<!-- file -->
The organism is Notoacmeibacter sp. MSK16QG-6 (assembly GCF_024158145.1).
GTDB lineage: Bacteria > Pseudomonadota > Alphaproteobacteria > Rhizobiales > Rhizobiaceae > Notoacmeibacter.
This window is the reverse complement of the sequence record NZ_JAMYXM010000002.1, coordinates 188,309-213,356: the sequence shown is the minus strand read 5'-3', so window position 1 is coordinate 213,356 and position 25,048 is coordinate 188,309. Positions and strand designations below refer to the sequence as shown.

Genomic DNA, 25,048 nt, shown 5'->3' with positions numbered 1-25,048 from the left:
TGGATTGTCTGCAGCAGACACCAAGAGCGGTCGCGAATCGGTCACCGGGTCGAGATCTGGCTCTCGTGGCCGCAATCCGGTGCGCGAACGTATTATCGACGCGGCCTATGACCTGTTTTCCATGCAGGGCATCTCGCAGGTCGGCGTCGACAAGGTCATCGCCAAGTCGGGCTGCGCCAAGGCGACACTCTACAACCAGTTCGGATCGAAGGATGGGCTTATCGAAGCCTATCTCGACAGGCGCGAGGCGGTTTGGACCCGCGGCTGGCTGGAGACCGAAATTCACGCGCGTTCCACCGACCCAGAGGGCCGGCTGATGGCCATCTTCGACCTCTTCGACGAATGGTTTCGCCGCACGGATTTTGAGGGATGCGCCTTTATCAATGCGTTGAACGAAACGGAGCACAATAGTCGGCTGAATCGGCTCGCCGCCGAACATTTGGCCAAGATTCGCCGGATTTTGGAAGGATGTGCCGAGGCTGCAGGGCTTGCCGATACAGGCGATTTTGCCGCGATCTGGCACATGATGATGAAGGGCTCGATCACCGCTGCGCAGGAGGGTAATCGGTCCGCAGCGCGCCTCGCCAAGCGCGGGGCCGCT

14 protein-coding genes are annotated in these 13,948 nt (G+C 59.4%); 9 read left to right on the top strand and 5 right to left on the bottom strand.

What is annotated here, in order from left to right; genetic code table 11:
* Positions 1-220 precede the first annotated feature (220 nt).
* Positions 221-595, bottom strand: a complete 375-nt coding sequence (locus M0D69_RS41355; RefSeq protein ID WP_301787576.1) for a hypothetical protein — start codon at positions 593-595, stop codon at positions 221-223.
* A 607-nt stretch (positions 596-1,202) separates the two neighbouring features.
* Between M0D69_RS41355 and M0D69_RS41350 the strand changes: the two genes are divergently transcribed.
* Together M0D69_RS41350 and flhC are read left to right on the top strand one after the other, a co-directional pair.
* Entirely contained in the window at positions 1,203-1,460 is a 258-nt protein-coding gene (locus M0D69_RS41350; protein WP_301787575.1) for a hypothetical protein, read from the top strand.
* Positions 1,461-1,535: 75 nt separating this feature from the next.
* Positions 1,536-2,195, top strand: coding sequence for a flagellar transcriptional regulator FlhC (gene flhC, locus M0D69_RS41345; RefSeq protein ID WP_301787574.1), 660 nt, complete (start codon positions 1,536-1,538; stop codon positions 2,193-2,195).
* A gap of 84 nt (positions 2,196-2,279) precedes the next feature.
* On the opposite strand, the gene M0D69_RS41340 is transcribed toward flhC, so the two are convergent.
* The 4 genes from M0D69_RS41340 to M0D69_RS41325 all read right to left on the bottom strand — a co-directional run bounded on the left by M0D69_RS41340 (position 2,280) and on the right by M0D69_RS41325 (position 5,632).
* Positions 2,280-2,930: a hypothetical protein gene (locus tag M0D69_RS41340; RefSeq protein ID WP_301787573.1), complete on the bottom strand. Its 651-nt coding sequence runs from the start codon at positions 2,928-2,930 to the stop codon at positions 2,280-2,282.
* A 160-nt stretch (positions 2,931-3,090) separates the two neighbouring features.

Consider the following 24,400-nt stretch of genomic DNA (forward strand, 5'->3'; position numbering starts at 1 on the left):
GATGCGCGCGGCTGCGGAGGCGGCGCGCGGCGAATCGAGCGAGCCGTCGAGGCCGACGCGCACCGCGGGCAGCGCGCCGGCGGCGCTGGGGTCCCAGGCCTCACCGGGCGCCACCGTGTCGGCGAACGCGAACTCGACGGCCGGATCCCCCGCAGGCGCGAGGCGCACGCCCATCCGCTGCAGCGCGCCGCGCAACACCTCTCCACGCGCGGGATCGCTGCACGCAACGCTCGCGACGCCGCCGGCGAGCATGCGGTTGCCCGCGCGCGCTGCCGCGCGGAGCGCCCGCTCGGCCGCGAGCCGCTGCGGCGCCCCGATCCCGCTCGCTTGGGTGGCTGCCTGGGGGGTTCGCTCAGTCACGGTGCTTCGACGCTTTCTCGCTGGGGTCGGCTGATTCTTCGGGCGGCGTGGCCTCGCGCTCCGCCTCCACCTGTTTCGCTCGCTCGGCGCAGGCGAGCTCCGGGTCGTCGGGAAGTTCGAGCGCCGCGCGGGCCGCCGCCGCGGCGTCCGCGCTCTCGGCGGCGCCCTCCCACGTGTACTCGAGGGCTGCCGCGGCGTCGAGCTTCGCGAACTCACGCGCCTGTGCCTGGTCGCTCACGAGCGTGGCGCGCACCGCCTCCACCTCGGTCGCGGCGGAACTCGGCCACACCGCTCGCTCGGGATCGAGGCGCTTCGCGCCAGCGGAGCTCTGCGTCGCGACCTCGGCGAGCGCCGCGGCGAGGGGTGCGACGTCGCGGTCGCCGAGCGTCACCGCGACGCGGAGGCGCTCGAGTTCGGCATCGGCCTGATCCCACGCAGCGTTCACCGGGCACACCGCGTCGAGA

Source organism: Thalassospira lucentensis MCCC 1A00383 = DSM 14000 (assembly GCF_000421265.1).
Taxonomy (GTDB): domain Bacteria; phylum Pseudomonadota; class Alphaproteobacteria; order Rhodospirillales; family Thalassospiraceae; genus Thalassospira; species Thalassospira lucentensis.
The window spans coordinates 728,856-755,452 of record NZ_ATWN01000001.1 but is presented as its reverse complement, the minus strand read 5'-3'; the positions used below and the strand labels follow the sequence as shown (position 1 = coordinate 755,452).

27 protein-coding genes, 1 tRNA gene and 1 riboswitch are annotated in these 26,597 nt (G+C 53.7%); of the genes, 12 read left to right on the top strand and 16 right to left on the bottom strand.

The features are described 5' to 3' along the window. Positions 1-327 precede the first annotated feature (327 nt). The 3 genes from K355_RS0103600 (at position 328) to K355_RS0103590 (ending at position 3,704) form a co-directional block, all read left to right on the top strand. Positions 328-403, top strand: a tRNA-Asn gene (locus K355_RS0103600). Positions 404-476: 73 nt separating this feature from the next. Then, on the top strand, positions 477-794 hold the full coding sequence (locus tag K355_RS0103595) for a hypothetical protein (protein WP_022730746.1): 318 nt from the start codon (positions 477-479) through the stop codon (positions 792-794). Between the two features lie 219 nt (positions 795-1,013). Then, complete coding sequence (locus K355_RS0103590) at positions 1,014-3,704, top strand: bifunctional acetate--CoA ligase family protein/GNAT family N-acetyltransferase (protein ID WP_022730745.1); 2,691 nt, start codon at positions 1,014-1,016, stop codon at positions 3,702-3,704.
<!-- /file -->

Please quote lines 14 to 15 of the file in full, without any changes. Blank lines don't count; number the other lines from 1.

* Positions 1,461-1,535: 75 nt separating this feature from the next.
* Positions 1,536-2,195, top strand: coding sequence for a flagellar transcriptional regulator FlhC (gene flhC, locus M0D69_RS41345; RefSeq protein ID WP_301787574.1), 660 nt, complete (start codon positions 1,536-1,538; stop codon positions 2,193-2,195).